Shale industry scales back potential in region

An oil shale industry in Colorado, Utah and Wyoming is likely to be about one-third the size it had been envisioned, an industry association said.

Instead of a 1.5-million barrel-per-day industry, the more likely scenario is a 500,000-barrel-per-day industry, according to estimates by the National Oil Shale Association.

The estimates were dramatically reduced “in light of a more pragmatic view of what an industry might look like in 50 years or so,” the association said, in an estimate that also noted that oil shale production would demand less water than had been previously believed.

The United States in 2013 consumed 6.89 billion barrels of petroleum products or 18.89 million barrels per day, according to the U.S. Energy Information Administration.

The oil shale association’s estimate is based on production of 225,000 barrels per day from in-situ means, or heating shale deep below the surface; 200,000 barrels per day from retorting shale on the surface; and 75,000 barrels per day from modified techniques, such as heating it in an earthen capsule, which is left in place.

Additional information about water demands of each technique sharply lowered the association’s estimate of water use from its 2013 estimate of 1.7 barrels of water per barrel of oil.

Depending on approach, production from oil shale could require between 0.7 barrels of water per barrel of oil to 1.2 barrels of water per barrel of oil.

Production of 500,000 barrels per day could demand between 16,400 acre feet to 28,900 acre feet of water per year.

Colorado, Utah and Wyoming all are in the upper basin of the Colorado River and are required under an agreement with lower-basin states to deliver 75 million acre feet of water per year, or an average of 7.5 million acre feet each year, to the lower basin.

The reduction in the anticipated size of an oil shale industry is the result of new information that came to light this year, the association said.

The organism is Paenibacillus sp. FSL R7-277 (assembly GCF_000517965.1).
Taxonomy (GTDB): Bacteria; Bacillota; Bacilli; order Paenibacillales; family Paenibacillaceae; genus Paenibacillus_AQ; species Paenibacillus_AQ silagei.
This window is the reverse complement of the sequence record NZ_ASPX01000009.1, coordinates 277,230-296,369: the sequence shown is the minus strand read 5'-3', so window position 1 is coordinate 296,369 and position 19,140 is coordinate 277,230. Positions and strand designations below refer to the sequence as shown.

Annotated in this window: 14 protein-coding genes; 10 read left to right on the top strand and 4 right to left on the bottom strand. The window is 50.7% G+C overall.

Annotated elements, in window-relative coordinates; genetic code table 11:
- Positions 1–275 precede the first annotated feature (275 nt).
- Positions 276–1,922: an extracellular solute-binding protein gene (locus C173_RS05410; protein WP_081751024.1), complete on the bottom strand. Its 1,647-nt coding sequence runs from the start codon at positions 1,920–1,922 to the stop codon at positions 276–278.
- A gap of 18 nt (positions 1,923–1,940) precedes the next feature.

“Projects have matured, and some developers have taken a new look into technologies that dramatically reduce water needs,” the association said. “However, estimates are still preliminary and may change as projects reach commercialization.”


COMMENTS

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New information?  Same old news, actually.  “The fuel of the future…and it always will be.”

Industry has never found a commercially viable way to produce oil from oil shale, which is not to be confused with shale oil. We have oil shale in Colorado. North Dakota has shale oil—they are different, but easily confused. The only news in this story is that industry is getting a bit more realistic, but when I was a banker in Chicago (Late 1960’s) I remember putting some stock certificates into our vault. They were speculative stocks then and they are speculative stocks now. If I were an investor I’d be putting my money into solar or wind power—that’s the future of energy, not rocks that burn.

You’ve got an incorrect fact: “Colorado, Utah and Wyoming all are in the upper basin of the Colorado River and are required under an agreement with lower-basin states to deliver 75 million acre feet of water per year,” is not the obligation, it’s 75 million over a running 10-year average.

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